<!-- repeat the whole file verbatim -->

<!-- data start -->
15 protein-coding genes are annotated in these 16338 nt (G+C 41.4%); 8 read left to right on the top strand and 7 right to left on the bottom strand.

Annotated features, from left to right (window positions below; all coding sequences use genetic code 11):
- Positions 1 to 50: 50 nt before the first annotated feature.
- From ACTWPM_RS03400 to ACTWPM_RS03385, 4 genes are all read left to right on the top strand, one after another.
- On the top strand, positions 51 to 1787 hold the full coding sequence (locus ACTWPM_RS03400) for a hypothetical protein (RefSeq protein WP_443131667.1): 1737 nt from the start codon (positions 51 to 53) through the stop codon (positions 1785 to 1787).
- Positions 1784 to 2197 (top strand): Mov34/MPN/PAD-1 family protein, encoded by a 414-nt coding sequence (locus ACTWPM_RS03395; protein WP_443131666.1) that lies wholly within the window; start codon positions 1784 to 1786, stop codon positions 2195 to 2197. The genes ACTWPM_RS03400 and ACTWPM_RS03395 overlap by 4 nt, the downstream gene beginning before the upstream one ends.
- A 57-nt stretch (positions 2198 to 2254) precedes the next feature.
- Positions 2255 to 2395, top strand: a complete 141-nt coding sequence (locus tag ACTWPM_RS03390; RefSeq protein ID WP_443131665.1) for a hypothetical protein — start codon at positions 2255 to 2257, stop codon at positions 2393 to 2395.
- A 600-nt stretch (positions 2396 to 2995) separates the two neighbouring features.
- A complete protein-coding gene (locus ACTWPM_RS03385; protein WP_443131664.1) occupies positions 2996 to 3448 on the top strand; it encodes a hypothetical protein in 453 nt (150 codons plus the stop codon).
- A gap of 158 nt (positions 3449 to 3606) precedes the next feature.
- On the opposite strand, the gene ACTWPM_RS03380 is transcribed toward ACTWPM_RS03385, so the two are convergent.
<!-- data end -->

15 protein-coding genes are annotated in these 16338 nt (G+C 41.4%); 8 read left to right on the top strand and 7 right to left on the bottom strand.

Annotated features, from left to right (window positions below; all coding sequences use genetic code 11):
- Positions 1 to 50: 50 nt before the first annotated feature.
- From ACTWPM_RS03400 to ACTWPM_RS03385, 4 genes are all read left to right on the top strand, one after another.
- On the top strand, positions 51 to 1787 hold the full coding sequence (locus ACTWPM_RS03400) for a hypothetical protein (RefSeq protein WP_443131667.1): 1737 nt from the start codon (positions 51 to 53) through the stop codon (positions 1785 to 1787).
- Positions 1784 to 2197 (top strand): Mov34/MPN/PAD-1 family protein, encoded by a 414-nt coding sequence (locus ACTWPM_RS03395; protein WP_443131666.1) that lies wholly within the window; start codon positions 1784 to 1786, stop codon positions 2195 to 2197. The genes ACTWPM_RS03400 and ACTWPM_RS03395 overlap by 4 nt, the downstream gene beginning before the upstream one ends.
- A 57-nt stretch (positions 2198 to 2254) precedes the next feature.
- Positions 2255 to 2395, top strand: a complete 141-nt coding sequence (locus tag ACTWPM_RS03390; RefSeq protein ID WP_443131665.1) for a hypothetical protein — start codon at positions 2255 to 2257, stop codon at positions 2393 to 2395.
- A 600-nt stretch (positions 2396 to 2995) separates the two neighbouring features.
- A complete protein-coding gene (locus ACTWPM_RS03385; protein WP_443131664.1) occupies positions 2996 to 3448 on the top strand; it encodes a hypothetical protein in 453 nt (150 codons plus the stop codon).
- A gap of 158 nt (positions 3449 to 3606) precedes the next feature.
- On the opposite strand, the gene ACTWPM_RS03380 is transcribed toward ACTWPM_RS03385, so the two are convergent.